On the whole I’m really pleased with this. The crust is a beautiful colour and the crumb is exactly what I was looking for. Most importantly it tasted great. The only issue I had was that using bowls lined with towels rather than proper proving baskets, the dough stuck and tore apart as I transferred these for baking. This meant the outside of the loaf was lacking aesthetically and the some the structure of the dough was lost. Nothing major though, and definitely something I can work on.

With our last few weekends in the UK looking busy, I probably won’t be baking like this again until we get to France, but it was a rewarding way to spend this Sunday and well worth a week of feeding my starter.

A review of Tartine Bread

Based on the result of this first attempt at baking I can only sing my praise of the Tartine recipe. I have a few gripes with the book, but still highly recommend buying it. The photos are stunning and the book is well written, but it’s seriously confusing trying to follow the basic country bread recipe. I had to read it three times and transcribe my own version of the instructions into a step-by-step guide for the actual baking event. There’s a theory in games design about needing to make something difficult enough that it feels like an achievement, but I’m not sure that applies here!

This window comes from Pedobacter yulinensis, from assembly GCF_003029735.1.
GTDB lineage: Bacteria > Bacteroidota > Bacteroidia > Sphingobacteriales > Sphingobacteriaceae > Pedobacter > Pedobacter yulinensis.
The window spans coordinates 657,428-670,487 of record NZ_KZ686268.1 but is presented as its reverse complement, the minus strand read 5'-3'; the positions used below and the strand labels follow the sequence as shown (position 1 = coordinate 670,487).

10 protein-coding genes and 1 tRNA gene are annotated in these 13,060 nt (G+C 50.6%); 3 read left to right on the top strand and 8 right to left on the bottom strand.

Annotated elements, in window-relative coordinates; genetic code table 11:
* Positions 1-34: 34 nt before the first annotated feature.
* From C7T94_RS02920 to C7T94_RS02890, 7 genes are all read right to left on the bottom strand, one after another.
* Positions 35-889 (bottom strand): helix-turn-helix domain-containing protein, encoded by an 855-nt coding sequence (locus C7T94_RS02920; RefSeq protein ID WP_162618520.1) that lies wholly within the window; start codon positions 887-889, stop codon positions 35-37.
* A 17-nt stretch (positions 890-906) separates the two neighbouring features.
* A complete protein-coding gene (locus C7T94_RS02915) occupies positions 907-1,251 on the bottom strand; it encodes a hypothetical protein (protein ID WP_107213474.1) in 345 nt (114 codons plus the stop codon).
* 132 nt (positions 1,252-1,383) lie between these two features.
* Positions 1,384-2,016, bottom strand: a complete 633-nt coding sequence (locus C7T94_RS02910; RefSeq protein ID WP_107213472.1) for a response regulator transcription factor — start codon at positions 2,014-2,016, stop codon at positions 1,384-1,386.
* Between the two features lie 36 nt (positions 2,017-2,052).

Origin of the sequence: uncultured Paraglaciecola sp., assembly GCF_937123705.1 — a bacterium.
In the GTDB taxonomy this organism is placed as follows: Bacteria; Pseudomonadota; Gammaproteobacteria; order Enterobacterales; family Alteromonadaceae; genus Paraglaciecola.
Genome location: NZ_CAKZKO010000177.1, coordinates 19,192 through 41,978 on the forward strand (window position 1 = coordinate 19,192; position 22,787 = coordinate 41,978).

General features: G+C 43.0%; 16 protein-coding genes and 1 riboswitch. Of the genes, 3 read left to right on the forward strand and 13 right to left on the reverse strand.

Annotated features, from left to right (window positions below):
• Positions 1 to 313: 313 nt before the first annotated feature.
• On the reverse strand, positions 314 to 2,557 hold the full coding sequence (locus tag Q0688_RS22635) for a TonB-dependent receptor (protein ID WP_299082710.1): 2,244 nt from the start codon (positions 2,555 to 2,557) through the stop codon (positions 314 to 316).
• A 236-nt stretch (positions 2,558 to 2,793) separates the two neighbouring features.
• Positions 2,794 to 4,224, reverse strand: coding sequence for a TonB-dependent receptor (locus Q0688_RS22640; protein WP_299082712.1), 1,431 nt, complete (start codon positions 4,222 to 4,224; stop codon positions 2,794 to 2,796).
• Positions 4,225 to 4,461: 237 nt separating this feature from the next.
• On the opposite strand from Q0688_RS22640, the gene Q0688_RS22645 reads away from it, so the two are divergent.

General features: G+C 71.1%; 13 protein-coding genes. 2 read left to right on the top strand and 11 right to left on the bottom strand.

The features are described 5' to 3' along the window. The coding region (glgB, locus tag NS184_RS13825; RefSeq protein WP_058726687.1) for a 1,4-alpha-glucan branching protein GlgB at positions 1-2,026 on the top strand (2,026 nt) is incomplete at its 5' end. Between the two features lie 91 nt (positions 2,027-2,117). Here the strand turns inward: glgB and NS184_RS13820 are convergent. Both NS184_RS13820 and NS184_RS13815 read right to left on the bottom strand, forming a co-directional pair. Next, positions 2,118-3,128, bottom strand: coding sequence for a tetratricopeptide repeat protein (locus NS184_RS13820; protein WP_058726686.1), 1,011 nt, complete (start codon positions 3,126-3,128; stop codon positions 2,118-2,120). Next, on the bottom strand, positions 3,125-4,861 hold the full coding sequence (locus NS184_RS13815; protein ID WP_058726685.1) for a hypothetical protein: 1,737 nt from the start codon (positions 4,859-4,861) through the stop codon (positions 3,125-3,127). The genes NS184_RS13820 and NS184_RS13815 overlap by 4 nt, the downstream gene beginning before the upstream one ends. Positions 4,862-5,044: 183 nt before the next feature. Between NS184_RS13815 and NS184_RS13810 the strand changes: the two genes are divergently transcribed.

If you’re considering the book, you might like this video they made to promote it:

Steam and crust

I’d always read and heard that the importance of steam in baking was to help form a crust. This book presented a case for steam I hadn’t heard before but which sounds plausible to me. The purpose of the steam is not to form a crust, but the opposite: the steam keeps the outside of the dough wet to prevents a crust from forming at the start of the bake. In doing so, it allows the bread to better rise. Then when the steam is removed the crust can form.

Tartine in a Tagine

Finally, if you’re struggling to find a dutch oven combo cooker as recommended in Tartine – I found a Tagine works perfectly well. It can withstand the heat and has a suitably shallow base for transferring the loaf into when it’s baking hot.

Starting a sourdough starter à la Tartine

A super birthday book

Though sourdough is an art for the patient and I wasn’t planning to experiment with it again until we were in France, I started reading Tartine and simply couldn’t help myself. This book is a late addition to the lovely birthday books for simple living I posted about recently. The stunning pictures of bread are so tempting it reminded me of this: ‘Jim loved your card so much he ate it‘.

I’ve toyed half-heartedly with sourdough in the past, but never quite worked it into a 9-5 lifestyle, so I’ve mostly been baking with yeast. I’m looking forward to our new simpler way of life that deliberately makes time for good food like this. Food made the way it was meant to be made. Though it’s another example of simpler not being the same as easier.

Mixing the flours - note: black and white photo, à la Tartine :)

I have a feeling this book may play a formative role in my quest for the perfect sourdough.

Shake out.